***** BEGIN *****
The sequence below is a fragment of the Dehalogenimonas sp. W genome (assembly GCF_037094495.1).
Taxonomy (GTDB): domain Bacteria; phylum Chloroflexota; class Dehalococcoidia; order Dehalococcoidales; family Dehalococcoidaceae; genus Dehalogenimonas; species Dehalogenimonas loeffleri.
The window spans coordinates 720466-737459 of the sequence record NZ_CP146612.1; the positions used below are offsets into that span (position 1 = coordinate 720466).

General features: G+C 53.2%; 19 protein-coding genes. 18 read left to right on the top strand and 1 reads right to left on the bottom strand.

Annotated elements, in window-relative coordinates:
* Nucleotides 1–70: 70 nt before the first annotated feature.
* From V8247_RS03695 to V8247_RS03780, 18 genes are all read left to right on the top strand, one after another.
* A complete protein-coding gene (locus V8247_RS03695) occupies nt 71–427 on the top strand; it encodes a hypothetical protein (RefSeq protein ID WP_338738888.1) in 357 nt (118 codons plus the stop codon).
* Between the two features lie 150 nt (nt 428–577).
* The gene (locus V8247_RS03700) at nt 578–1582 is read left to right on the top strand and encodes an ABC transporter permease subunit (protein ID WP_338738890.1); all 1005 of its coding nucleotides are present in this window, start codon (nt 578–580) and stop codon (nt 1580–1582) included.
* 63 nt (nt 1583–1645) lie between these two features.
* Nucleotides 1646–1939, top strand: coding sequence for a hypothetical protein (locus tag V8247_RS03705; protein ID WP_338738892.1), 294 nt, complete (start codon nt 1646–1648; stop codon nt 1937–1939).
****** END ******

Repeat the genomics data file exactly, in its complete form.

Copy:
The sequence below is a fragment of the Dehalogenimonas sp. W genome (assembly GCF_037094495.1).
Taxonomy (GTDB): domain Bacteria; phylum Chloroflexota; class Dehalococcoidia; order Dehalococcoidales; family Dehalococcoidaceae; genus Dehalogenimonas; species Dehalogenimonas loeffleri.
The window spans coordinates 720466-737459 of the sequence record NZ_CP146612.1; the positions used below are offsets into that span (position 1 = coordinate 720466).

General features: G+C 53.2%; 19 protein-coding genes. 18 read left to right on the top strand and 1 reads right to left on the bottom strand.

Annotated elements, in window-relative coordinates:
* Nucleotides 1–70: 70 nt before the first annotated feature.
* From V8247_RS03695 to V8247_RS03780, 18 genes are all read left to right on the top strand, one after another.
* A complete protein-coding gene (locus V8247_RS03695) occupies nt 71–427 on the top strand; it encodes a hypothetical protein (RefSeq protein ID WP_338738888.1) in 357 nt (118 codons plus the stop codon).
* Between the two features lie 150 nt (nt 428–577).
* The gene (locus V8247_RS03700) at nt 578–1582 is read left to right on the top strand and encodes an ABC transporter permease subunit (protein ID WP_338738890.1); all 1005 of its coding nucleotides are present in this window, start codon (nt 578–580) and stop codon (nt 1580–1582) included.
* 63 nt (nt 1583–1645) lie between these two features.
* Nucleotides 1646–1939, top strand: coding sequence for a hypothetical protein (locus tag V8247_RS03705; protein ID WP_338738892.1), 294 nt, complete (start codon nt 1646–1648; stop codon nt 1937–1939).